(From Joint Munitions Command for Local 4 News)

When JMC’s (Joint Munitions Command) Command Sergeant Major Petra Casarez graduated from high school in 1988, her mom gave her a Finnish penny stamped 1907 and told her “you can be anything you want to be.” The year 1907 is a significant year in Finland; parliamentary elections were held in the autonomous Grand Duchy of Finland, March 1907, the first through which members were elected to the new Parliament of Finland by universal suffrage, and the first in the world in which female members were elected.

Finnish penny stamped 1907 (contributed photo.)

“All I really wanted to do was be a soldier and join the Finnish Army, but I wasn’t allowed,” said Casarez. Her father and grandfather had been soldiers, and her male peers were able to join the Finnish Army, but it wasn’t until 1995, after she left the country, that Finland’s military introduced voluntary service for women.

Instead, Casarez went on to chase her love of languages. While studying in Germany, she met her husband Tom. Together they moved to the United States, where they married in 1991.

“It was here, in the United States, I could fulfill my dream by joining the Army,” said Casarez. “My mom was right, I could be anything I wanted to be.” In 1994, she enlisted in the United States Army as a wheeled vehicle mechanic.

Casarez credits her Finland roots for building a strong foundation of hard work, dedication, and passion for learning many different languages. She credits Finnish women in history, like Tarja Kaarina Halonen, a politician who served as the 11th president of Finland, and the first woman to hold the position, for showing her “grit” in pursuing a dream.

Casarez is making history as a U.S. Army soldier. In a predominantly male field, she was the first female Command Sergeant Major for the Ordnance Corps. She served under Brig. Gen. Heidi J. Hoyle and Brig. Gen. Michelle M.T. Letcher, Fort Lee, Virginia, for two years.

“It’s not about being the first female,” said Casarez. “It’s about working hard, successfully serving the Army and its people, and moving through many varying assignments, that made me the Soldier I am today.” Casarez remembers receiving recognition from the Chief of Ordnance, Major General Robert D. Shadley early on in her career. “I have heart and soul and passion for my adopted country, and he saw that in me.”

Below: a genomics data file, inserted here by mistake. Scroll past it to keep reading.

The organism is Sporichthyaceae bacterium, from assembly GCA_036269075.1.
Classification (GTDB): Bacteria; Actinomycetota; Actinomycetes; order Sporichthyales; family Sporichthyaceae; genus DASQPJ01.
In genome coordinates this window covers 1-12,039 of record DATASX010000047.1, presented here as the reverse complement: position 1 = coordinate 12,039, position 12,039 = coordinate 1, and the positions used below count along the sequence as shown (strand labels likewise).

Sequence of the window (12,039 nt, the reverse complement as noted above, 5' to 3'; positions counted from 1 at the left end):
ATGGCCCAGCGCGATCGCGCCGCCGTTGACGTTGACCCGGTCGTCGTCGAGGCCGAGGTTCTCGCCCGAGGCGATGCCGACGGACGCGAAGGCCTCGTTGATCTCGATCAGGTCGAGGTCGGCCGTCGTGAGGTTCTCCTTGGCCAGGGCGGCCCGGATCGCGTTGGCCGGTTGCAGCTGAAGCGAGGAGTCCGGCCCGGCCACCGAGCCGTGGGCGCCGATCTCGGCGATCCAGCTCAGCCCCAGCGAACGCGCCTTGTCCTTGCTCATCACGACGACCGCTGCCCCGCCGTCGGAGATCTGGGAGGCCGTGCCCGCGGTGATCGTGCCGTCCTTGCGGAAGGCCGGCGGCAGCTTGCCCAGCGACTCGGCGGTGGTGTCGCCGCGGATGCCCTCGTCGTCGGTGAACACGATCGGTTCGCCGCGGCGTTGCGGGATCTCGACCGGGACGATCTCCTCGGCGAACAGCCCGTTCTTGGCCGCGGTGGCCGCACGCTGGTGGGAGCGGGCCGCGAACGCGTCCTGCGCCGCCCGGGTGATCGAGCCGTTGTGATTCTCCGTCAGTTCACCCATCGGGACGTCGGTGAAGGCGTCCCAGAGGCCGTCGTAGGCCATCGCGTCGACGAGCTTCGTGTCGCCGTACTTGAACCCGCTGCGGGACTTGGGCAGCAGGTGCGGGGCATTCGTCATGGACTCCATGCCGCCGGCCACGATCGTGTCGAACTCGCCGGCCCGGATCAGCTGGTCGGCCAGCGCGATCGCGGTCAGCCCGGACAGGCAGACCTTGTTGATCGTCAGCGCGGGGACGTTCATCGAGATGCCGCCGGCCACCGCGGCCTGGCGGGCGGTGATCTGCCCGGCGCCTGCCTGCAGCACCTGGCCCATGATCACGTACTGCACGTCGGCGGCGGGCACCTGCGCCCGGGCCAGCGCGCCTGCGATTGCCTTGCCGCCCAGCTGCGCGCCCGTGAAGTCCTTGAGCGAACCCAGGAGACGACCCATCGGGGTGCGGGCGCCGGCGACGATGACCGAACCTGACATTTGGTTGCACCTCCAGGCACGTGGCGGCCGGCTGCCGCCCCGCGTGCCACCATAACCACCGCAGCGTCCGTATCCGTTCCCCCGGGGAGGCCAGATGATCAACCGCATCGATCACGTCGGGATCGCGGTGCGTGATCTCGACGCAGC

“CSM Casarez is one of the most empathetic, genuine, and inclusive leaders that I have ever had the honor of calling a teammate. Her care of others, her ability to understand the environment, and be the voice of the Soldier, of the Family Member, and of the workforce, is absolutely inspiring,” said Brig. Gen. Letcher, current Chief of Staff, Army Futures Command.

Casarez often references a quote from General Creighton Abrams, saying people are not in the Army, people are the Army. This is reflected in her leadership style; she believes trust is critical – if you make a promise, you must keep it. She strives to be a positive role model with a “we can get through it together” attitude.

“To be good at the mission, we have to take care of people,” said Casarez. “I want people to feel like they are part of the team, I want them to feel motivated; that is where the magic happens.” Casarez still carries the 1907 Finnish penny with her to this day. It serves as a reminder of her history and her dream of becoming a soldier. “I see myself as your Command Sergeant Major, here at JMC, not just a picture on the wall.”

Brig. Gen. Gavin J. Gardner, JMC commander, who has personally served with Casarez in prior assignments, said, “CSM Casarez is the right choice for JMC, especially at this challenging time, with focus on the Army’s priority of modernizing the Organic Industrial Base and the ever-changing munitions requirements in support of the Joint Warfighter and our allied partners.”

As the senior enlisted leader at JMC, Casarez serves as an advisor to the commander, is an extension of the commander’s intent, vision, and execution of mission, and is responsible for the health, morale, and discipline of the ammunition enterprise. JMC and its 17 subordinate arsenals, depots, and ammunition plants produce, store, distribute, and demilitarize all conventional munitions for the U.S. Department of Defense. The enterprise is accountable for $64 billion of munitions and missiles.

JMC is located in the Quad Cities area on Rock Island Arsenal.

In honor of Women’s History Month, JMC honors Casarez and all the women who serve as Army soldiers, civilians, and veterans.